Department publishes Federal Register notice governing the use of $2 billion in CDBG-DR for a more resilient, efficient, reliable, and sustainable electric power system in Puerto Rico and USVI
The U.S. Department of Housing and Urban Development (HUD) today published a Federal Register notice governing the use of $2 billion in Community Development Block Grant Disaster Recovery (CDBG-DR) funds for electric power system enhancements and improvements for Puerto Rico and the U.S. Virgin Islands. The publication of this notice is the latest in a series of HUD actions under the Biden-Harris Administration to support recovery and renewal in Puerto Rico and the USVI.
“Today’s announcement is an important step in addressing the recovery and resilience needs of Puerto Rico and the U.S. Virgin Islands,” said HUD Secretary Marcia L. Fudge. “By opening the door to this $2 billion in funding, HUD is enabling Puerto Rico and the USVI to improve the reliability and resilience of their electrical systems to promote environmental equity and to both withstand the impacts of climate change and contribute less to its causes.”
In 2017, Hurricanes Irma and Maria damaged significant elements of the electricity systems in Puerto Rico and the USVI. Following the hurricanes, five months of repairs were required to restore power to the USVI, and approximately eleven months of repairs were needed to restore power to Puerto Rico.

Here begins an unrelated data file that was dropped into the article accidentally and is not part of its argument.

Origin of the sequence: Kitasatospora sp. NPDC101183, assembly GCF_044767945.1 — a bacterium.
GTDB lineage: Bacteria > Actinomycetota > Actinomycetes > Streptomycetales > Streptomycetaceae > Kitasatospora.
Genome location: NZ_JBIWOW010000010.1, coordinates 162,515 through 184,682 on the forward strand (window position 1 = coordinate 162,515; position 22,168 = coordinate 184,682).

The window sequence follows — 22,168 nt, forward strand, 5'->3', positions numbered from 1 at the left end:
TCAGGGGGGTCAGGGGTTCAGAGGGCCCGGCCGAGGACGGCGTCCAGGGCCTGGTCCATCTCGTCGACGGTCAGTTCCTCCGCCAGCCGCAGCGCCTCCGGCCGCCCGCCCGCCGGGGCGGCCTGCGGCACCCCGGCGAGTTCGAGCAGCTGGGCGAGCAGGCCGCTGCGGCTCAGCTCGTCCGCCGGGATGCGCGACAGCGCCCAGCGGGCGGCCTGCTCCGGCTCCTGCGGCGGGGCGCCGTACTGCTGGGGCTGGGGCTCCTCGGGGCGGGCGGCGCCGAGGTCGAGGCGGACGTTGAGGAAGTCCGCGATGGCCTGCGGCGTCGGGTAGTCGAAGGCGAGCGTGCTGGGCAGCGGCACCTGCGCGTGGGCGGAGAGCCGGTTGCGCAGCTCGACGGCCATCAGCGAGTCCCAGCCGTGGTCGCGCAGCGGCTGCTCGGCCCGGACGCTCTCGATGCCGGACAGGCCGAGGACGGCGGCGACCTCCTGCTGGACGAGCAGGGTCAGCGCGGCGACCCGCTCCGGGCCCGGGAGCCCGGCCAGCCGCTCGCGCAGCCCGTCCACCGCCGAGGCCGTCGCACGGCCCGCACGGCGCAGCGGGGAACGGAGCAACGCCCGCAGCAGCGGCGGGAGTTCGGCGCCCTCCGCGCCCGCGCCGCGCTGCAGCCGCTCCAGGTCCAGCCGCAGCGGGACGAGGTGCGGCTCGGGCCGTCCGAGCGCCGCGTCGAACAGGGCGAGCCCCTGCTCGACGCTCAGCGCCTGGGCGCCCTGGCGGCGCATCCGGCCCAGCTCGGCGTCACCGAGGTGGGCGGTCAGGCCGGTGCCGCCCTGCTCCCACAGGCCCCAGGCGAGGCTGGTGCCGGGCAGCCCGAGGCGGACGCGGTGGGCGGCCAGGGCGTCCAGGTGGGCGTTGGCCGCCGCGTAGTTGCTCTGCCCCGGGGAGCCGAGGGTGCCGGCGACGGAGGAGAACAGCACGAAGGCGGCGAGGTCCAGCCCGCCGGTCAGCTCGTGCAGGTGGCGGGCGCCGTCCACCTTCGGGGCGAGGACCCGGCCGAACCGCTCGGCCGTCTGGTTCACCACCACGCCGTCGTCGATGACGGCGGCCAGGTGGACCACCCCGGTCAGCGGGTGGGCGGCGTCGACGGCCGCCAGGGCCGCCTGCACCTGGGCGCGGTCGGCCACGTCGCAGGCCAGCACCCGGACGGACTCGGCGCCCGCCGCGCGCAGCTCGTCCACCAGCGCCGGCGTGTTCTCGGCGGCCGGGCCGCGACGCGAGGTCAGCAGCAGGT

CDBG-DR funds for electrical power system improvements provide a unique and significant opportunity for Puerto Rico and the USVI to carry out strategic and high-impact activities to address necessary expenses and mitigate disaster risks to their electrical power systems; improve system reliability, resiliency, efficiency, and sustainability; and address each system’s long-term financial viability.
The Department seeks to maximize the impact of these CDBG-DR funds by encouraging the formation of public-private partnerships, partnerships with local, community, and neighborhood organizations, and through enhanced coordination with other Federal programs.
In the action plan governing the use of these funds, grantees are also required to describe how the funds will be used to address the needs of vulnerable populations, protected classes, and underserved communities; how the funded activities primarily benefit low- and moderate-income persons; and how the planned improvements will be designed and implemented to address the impacts of climate change.
Since its first days, the Biden-Harris Administration has prioritized action to enable stronger recovery for Puerto Rico and the USVI. This includes obligating long-awaited disaster recovery funds and removing onerous restrictions placed on the grants, such as incremental grant obligations, Federal Financial Monitor review, and more. With today’s Federal Register notice, ninety percent of promised funds have been obligated to Puerto Rico.